Hans Boersma, in his fascinating book Heavenly Participation: The Weaving of a Sacramental Tapestry, adds: “Created objects, as Lewis explains, turn into idols when we mistake them for ultimate realities. Or, as he memorably expresses it elsewhere: ‘You can’t get second things by putting them first; you can get second things only by putting first things first.’”
What Lewis is saying here is based in Augustine’s crucial distinction between enjoying (frui) something and using (uti) it: “[t]o enjoy something is to hold fast to it in love for its own sake.” What’s wrong with doing that—say (in the obvious case) with our family relationships? Isn’t the word “use,” with its connotations of abuse, inappropriate in that case, at least? For Augustine, the problem is—bluntly speaking—that when we treat any created good as lovable for its own sake, we are in fact committing idolatry. That is, we have elevated that good to a place only God can occupy in our lives. Plus, it separates that good from its source and meaning, which is God.
Oddly enough, the result of this inappropriate elevation of material goods and its separation from its real source and meaning is pretty much the same as the result of the gnostic attitude, as Boersma explains:
“This point is important because it is precisely by celebrating created realities for their own sake (frui) that we unhinge them from their grounding in the eternal Word or Logos of God. Unhinged from their transcendent source, created objects lose their source of meaning; they become the unsuspecting victims of the objectifying human gaze and turn into the manageable playthings of the totalizing human grasp. The irony of a misunderstood focus on the goodness of creation is that it results in its mirror image: A Gnostic-type of devaluation of created life.”
Wrap-up of introduction
Whether we call these two syndromes “Gnosticism” and “materialism” or not (and I tend to think the former term is a bit misleading), if we are honest we will see them in our own lives and churches. And frankly, they point a big red arrow to our screwed-up theology.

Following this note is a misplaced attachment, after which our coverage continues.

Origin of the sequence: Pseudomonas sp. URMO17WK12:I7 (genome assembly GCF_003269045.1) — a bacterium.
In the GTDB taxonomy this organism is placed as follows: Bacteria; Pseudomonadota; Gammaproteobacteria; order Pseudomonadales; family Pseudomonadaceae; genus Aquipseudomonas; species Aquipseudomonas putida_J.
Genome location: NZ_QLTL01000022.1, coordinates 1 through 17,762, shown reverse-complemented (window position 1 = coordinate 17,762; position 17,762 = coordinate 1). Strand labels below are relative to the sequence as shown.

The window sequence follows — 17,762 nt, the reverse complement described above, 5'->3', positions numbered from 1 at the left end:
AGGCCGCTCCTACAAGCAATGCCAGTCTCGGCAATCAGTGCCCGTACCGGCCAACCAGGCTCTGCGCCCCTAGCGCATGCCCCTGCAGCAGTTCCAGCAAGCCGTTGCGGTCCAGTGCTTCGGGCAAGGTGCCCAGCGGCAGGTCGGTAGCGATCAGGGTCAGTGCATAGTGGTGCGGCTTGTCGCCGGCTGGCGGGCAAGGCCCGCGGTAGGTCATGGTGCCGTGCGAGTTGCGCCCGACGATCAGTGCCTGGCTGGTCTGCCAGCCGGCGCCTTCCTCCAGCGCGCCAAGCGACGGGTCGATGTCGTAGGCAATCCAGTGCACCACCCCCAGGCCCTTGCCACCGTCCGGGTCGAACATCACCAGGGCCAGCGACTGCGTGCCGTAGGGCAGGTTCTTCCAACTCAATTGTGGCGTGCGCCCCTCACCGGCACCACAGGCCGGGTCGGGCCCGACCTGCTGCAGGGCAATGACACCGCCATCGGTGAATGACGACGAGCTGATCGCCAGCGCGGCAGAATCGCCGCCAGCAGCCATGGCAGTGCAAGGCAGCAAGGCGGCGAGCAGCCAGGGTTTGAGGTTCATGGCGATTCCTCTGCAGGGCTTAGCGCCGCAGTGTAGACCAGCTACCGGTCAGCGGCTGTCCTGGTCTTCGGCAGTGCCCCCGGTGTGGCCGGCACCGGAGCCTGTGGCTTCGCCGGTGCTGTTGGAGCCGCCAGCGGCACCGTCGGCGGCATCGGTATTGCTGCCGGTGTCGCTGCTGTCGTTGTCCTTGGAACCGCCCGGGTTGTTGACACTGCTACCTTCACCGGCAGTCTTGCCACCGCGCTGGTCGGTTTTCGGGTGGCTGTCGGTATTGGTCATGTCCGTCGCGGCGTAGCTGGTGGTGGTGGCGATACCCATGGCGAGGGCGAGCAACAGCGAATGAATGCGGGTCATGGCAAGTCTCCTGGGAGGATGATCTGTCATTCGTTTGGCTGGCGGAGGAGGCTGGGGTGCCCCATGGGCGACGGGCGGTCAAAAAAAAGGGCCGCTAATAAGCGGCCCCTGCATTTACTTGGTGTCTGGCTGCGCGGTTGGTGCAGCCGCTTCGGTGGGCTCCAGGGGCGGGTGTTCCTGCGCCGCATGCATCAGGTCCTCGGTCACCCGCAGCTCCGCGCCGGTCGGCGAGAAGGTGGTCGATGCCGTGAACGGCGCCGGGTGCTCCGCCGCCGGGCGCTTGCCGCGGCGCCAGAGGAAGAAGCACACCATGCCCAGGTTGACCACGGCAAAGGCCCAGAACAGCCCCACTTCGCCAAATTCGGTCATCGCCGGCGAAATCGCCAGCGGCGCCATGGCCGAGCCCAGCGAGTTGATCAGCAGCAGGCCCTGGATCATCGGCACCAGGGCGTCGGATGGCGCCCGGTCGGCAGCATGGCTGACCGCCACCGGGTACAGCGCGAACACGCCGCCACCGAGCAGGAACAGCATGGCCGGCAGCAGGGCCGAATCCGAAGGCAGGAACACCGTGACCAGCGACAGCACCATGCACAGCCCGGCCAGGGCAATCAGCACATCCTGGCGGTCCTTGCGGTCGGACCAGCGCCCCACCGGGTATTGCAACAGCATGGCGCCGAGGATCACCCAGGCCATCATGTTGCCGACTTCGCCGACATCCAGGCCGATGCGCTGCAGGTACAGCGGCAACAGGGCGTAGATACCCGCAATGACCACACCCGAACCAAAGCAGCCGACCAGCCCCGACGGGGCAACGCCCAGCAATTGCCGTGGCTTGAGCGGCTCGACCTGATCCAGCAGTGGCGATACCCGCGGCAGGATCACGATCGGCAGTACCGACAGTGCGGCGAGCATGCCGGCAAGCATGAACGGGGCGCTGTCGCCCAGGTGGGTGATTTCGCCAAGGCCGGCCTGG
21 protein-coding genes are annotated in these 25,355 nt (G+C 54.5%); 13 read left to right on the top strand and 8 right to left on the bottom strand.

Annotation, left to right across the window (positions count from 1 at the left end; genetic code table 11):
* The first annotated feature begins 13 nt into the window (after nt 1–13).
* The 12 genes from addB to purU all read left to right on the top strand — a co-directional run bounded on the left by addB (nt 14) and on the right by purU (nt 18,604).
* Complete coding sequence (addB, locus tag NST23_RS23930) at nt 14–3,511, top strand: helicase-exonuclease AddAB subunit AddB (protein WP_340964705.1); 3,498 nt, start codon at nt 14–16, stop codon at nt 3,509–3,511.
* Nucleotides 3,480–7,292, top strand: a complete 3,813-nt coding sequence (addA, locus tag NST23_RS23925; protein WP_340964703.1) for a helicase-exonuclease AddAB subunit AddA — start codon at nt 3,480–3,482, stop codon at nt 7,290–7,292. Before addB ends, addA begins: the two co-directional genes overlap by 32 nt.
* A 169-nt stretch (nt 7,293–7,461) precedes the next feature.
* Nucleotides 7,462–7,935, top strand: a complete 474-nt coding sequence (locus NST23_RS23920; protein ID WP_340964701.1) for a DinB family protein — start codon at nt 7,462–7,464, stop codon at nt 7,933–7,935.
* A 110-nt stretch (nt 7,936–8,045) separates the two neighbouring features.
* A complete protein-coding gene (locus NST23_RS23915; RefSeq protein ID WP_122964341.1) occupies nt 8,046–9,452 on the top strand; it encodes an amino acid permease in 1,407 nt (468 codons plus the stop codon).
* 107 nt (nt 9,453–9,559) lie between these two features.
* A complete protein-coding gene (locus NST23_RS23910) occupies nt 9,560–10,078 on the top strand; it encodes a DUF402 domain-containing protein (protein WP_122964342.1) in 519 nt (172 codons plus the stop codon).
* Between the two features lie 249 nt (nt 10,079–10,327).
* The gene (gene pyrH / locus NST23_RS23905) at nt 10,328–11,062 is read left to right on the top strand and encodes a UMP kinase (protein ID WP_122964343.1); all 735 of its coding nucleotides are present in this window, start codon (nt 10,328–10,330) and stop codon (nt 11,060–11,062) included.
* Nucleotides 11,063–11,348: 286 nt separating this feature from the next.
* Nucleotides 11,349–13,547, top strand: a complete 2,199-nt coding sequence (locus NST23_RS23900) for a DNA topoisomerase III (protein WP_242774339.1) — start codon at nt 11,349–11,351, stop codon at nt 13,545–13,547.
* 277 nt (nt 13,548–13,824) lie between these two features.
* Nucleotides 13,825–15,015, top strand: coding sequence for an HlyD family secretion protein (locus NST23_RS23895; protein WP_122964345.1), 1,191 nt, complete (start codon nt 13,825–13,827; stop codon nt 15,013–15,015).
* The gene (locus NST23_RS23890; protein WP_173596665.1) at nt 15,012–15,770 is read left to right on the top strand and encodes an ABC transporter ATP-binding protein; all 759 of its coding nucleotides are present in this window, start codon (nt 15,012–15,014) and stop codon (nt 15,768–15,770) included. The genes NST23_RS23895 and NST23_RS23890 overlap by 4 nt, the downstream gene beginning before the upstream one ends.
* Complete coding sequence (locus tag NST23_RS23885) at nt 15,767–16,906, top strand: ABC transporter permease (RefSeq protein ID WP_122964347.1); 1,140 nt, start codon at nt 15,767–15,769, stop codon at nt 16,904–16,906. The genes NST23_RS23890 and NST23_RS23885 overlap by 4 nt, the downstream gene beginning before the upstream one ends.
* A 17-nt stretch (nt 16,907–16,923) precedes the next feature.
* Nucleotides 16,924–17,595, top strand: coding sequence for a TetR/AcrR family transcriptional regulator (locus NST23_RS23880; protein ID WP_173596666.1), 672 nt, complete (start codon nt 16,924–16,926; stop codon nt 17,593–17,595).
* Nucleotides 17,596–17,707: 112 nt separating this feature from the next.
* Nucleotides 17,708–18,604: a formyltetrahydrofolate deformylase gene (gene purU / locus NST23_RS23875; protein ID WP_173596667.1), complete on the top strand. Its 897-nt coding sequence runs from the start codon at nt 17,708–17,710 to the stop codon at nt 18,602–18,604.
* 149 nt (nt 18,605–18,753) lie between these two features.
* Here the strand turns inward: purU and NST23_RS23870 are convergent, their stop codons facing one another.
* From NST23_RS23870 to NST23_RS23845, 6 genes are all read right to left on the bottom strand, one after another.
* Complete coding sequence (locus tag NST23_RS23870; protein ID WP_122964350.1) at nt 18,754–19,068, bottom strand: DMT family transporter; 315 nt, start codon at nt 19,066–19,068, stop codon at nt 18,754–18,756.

And how do you fix screwed-up theology? You learn good theology. As Lewis put it in addressing a roomful of wartime Oxford students wondering why on earth they should be poring over ancient texts while their brothers and friends were off being killed at the front:
“Good philosophy must exist, if for no other reason, because bad philosophy needs to be answered.” Lewis knew where at least some of that good philosophy was to be found. “Most of all, perhaps, we need intimate knowledge of the past . . . because we . . . need something to set against the present, to remind us that the basic assumptions have been quite different in different periods.” I’m going to argue in this chapter that a particular medieval understanding of creation offers a theological solution to both problems, putting the material world back in correct relationship with “spiritual things.”
 Jason Micheli: “Top Ten Heresies and Remedies for Them: #10 (Again),” http://tamedcynic.org/top-ten-heresies-and-remedies-for-them-10-again/.
 For a good overview of how the “gnostic” syndrome affects our work, and of a variety of Christian solutions to the problem, see Tim Keller and Katherine Leary Alsdorf, Every Good Endeavor (2012).
 Lewis, “Weight of Glory,’ 30-31.
 Boersma, Heavenly Participation, 30; citing C. S. Lewis, ‘First and Second Things,’ in God in the Dock: Essays on Theology and Ethics, ed. Walter Hooper (Grand Rapids: Eerdmans, 1970), 280.
 Boersma, Heavenly Participation, 30.
 Lewis, “Learning in War-Time,” The Weight of Glory, 28.
I love that C. S. Lewis quote, it’s so true that the goodness of something is partly that it creates a longing for something more, something eternal.
Meredith, the more I read Lewis, the more I find him crystallizing truths that I had half-understood, in ways that make me nod my head vigorously.
Racing against time to finish this *blessed* book! 🙂